“I’ve made my bucket list. I want to do stuff now, so when I’m old and dying, I’ll have no regrets.” “What kinds of things have you done?” “I served in the Peace Corps—not after college, but in mid-career. This was on my list, and I didn’t want to miss the opportunity to do it after I had kids.”“Do you have an actual bucket list?” “I do. It’s usually either doing active things or things involving a little fear: heights, snakes, jellyfish. I try to conquer them. I swam with sharks and jellyfish. I did public speaking because I was afraid of doing it. After 9/11, I moved to the Middle East when everyone was afraid of going there. I want to run a marathon, but I have knee problems so I’m working hard on that. One day, I want to do the Pacific Crest Trail, but I hope to do the John Muir Trail as a smaller first step.” “How did you develop this mindset?” “I read an article about a survey of old people in nursing homes. They asked them what they would have done differently in their lives. Most of them said that they wished they had left some sort of a legacy, and they wished that they had taken more risks. The second part is what stuck with me. The first one will then come naturally.”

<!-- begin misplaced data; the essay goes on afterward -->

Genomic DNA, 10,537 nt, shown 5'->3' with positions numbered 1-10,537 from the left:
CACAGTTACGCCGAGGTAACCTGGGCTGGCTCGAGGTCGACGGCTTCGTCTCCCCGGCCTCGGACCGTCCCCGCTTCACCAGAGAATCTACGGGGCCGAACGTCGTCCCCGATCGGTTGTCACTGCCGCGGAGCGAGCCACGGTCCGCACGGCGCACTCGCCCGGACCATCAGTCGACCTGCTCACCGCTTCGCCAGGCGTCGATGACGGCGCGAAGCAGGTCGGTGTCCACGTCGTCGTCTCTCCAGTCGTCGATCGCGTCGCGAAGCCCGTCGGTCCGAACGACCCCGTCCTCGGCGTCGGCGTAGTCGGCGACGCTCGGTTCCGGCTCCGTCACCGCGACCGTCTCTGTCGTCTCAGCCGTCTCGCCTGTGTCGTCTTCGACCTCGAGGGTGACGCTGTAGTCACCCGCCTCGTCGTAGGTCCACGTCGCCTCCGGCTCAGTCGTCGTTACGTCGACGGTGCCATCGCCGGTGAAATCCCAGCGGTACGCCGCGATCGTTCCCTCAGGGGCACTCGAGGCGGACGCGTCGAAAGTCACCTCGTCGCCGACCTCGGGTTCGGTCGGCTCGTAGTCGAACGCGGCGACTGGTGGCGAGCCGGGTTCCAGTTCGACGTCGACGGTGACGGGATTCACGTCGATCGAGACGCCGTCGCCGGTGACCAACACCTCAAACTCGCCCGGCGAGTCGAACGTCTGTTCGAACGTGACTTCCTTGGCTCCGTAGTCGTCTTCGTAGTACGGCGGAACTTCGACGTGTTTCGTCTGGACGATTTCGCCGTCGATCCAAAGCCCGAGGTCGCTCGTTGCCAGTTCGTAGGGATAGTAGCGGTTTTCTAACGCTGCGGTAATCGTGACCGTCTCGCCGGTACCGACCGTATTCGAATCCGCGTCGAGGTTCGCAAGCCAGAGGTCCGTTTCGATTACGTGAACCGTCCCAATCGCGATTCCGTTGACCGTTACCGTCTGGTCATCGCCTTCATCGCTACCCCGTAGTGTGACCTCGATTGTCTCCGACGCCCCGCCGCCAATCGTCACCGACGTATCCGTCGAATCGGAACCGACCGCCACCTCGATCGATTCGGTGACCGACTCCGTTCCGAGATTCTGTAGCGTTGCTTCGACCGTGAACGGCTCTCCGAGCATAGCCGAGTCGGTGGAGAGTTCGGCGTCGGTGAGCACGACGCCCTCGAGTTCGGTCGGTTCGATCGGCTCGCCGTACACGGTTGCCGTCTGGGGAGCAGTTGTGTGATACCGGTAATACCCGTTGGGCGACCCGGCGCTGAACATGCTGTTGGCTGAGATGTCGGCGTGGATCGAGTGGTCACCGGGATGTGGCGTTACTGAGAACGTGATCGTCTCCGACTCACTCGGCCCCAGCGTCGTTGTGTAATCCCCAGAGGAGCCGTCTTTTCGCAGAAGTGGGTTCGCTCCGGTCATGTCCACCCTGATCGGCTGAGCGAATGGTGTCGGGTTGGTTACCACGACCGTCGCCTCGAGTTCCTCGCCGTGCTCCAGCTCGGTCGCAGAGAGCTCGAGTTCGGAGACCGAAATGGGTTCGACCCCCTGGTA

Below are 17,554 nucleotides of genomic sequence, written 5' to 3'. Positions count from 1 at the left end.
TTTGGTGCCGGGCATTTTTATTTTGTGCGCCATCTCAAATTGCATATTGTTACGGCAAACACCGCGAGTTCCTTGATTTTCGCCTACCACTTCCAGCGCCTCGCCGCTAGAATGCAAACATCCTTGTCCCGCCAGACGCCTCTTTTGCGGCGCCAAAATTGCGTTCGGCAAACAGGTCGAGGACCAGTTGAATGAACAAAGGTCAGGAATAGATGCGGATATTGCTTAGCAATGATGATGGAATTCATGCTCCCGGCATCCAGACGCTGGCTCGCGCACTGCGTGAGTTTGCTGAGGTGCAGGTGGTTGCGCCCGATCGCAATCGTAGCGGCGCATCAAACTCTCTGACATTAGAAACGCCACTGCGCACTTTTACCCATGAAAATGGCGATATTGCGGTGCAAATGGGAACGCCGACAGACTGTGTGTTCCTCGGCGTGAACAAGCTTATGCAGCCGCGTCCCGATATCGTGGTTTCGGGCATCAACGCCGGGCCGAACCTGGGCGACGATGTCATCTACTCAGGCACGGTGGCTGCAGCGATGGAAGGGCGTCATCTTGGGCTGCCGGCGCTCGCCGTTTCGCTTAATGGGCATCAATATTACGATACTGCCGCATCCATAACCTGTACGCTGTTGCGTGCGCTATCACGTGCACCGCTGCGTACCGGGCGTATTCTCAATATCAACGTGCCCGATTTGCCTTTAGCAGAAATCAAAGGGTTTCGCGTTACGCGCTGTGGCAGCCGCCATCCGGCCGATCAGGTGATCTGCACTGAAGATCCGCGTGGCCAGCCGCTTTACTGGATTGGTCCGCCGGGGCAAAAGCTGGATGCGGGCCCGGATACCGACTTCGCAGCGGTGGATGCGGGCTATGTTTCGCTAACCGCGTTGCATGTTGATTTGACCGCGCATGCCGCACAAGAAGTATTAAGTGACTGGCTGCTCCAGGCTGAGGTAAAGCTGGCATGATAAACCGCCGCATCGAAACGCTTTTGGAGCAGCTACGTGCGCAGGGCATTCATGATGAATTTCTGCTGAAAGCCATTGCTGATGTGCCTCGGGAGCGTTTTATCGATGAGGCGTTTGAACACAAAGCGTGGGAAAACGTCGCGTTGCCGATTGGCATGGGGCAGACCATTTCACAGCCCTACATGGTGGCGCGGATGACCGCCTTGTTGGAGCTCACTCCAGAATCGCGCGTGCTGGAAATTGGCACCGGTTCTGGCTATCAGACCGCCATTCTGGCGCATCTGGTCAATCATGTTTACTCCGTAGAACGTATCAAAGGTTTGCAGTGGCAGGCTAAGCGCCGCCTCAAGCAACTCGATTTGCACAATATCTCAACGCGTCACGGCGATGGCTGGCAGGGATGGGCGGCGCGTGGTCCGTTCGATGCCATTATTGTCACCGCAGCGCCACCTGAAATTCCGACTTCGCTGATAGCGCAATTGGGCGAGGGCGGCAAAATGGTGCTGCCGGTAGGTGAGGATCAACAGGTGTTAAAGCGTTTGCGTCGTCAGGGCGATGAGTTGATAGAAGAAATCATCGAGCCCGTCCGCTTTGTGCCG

Tomorrow, The First-Ever, Self-Supported Yosemite 100
I remember it being excitedly mentioned to me.
“Yeah, dude. One hundred miles through Yosemite. Self-supported. I’ve mapped out a route.”
It sounded just stupid enough to entertain. Peter Brennen had spent some serious time thinking on a route that would take him 100 miles through all of Yosemite and past all the most spectacular landmarks.
“Sounds sweet,” I shrugged. “I’m in.”
And that’s how you end doing things like this. It’s not peer pressure. In fact, it’s almost the opposite.
So tomorrow Peter and I (with Crista, Dom and Katie in tow) will set off for Yosemite. As far as I can tell, this would be the first 100-miler run through the park. A lot of people do the 210-mile John Muir Trail over a series of days. But no one has run 100 miles straight within the park, let alone doing it self-supported.
CORRECTION: Catra Corbett has run a 100-miler in Yosemite, but I’m not sure what her route was. Someone mentioned it might have been around the Valley floor. Not sure.
Originally, we planned to begin Friday morning, but a late spring storm is hitting at the moment, dumping over a foot of snow at high elevation. So, we’ve postpone our start till Saturday. Or at least Friday afternoon. No matter when we start, it will be cold. And I’d be lying to stay I’m not a bit nervous about the very low temps and possibility for trails to be snowed out.
As a result, we’ve altered our route from Peter’s original idea. We’ll now be staying below 10,000 feet the entire run. And we have an alternative route with out-and-back sections in case any of the peaks are impassable. In the original, we actual head up Half Dome around mile 60ish. In the new one, we’ll hit it probably around sunset at mile 45.